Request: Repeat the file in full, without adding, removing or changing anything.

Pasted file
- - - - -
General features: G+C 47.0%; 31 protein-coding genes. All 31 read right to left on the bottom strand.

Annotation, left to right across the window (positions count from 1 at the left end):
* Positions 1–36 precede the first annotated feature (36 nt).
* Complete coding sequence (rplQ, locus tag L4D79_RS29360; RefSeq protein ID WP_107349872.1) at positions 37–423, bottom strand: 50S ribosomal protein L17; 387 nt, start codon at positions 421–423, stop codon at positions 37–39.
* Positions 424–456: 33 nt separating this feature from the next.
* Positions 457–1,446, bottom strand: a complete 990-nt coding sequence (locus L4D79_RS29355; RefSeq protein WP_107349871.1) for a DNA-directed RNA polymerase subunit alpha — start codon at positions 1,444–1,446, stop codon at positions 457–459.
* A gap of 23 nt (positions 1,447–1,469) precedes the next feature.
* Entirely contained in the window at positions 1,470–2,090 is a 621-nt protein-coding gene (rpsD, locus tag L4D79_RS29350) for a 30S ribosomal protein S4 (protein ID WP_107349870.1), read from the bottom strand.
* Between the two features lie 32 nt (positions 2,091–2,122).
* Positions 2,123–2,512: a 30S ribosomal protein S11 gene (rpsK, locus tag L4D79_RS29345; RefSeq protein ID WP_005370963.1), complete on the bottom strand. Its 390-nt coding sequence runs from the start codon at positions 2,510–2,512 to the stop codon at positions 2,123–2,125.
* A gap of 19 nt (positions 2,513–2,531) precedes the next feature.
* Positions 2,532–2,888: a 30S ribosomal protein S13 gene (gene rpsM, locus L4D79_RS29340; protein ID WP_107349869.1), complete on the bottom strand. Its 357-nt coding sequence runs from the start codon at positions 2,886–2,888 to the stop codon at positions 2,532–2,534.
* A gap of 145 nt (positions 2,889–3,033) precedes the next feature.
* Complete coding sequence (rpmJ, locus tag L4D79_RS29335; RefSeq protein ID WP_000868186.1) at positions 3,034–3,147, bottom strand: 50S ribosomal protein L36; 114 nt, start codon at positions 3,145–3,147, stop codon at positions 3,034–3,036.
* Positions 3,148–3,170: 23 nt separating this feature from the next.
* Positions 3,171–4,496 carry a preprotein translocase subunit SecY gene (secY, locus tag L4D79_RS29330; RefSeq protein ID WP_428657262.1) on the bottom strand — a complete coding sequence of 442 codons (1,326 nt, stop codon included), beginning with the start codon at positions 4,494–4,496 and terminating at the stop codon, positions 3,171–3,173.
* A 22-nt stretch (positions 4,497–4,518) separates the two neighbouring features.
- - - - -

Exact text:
General features: G+C 47.0%; 31 protein-coding genes. All 31 read right to left on the bottom strand.

Annotation, left to right across the window (positions count from 1 at the left end):
* Positions 1–36 precede the first annotated feature (36 nt).
* Complete coding sequence (rplQ, locus tag L4D79_RS29360; RefSeq protein ID WP_107349872.1) at positions 37–423, bottom strand: 50S ribosomal protein L17; 387 nt, start codon at positions 421–423, stop codon at positions 37–39.
* Positions 424–456: 33 nt separating this feature from the next.
* Positions 457–1,446, bottom strand: a complete 990-nt coding sequence (locus L4D79_RS29355; RefSeq protein WP_107349871.1) for a DNA-directed RNA polymerase subunit alpha — start codon at positions 1,444–1,446, stop codon at positions 457–459.
* A gap of 23 nt (positions 1,447–1,469) precedes the next feature.
* Entirely contained in the window at positions 1,470–2,090 is a 621-nt protein-coding gene (rpsD, locus tag L4D79_RS29350) for a 30S ribosomal protein S4 (protein ID WP_107349870.1), read from the bottom strand.
* Between the two features lie 32 nt (positions 2,091–2,122).
* Positions 2,123–2,512: a 30S ribosomal protein S11 gene (rpsK, locus tag L4D79_RS29345; RefSeq protein ID WP_005370963.1), complete on the bottom strand. Its 390-nt coding sequence runs from the start codon at positions 2,510–2,512 to the stop codon at positions 2,123–2,125.
* A gap of 19 nt (positions 2,513–2,531) precedes the next feature.
* Positions 2,532–2,888: a 30S ribosomal protein S13 gene (gene rpsM, locus L4D79_RS29340; protein ID WP_107349869.1), complete on the bottom strand. Its 357-nt coding sequence runs from the start codon at positions 2,886–2,888 to the stop codon at positions 2,532–2,534.
* A gap of 145 nt (positions 2,889–3,033) precedes the next feature.
* Complete coding sequence (rpmJ, locus tag L4D79_RS29335; RefSeq protein ID WP_000868186.1) at positions 3,034–3,147, bottom strand: 50S ribosomal protein L36; 114 nt, start codon at positions 3,145–3,147, stop codon at positions 3,034–3,036.
* Positions 3,148–3,170: 23 nt separating this feature from the next.
* Positions 3,171–4,496 carry a preprotein translocase subunit SecY gene (secY, locus tag L4D79_RS29330; RefSeq protein ID WP_428657262.1) on the bottom strand — a complete coding sequence of 442 codons (1,326 nt, stop codon included), beginning with the start codon at positions 4,494–4,496 and terminating at the stop codon, positions 3,171–3,173.
* A 22-nt stretch (positions 4,497–4,518) separates the two neighbouring features.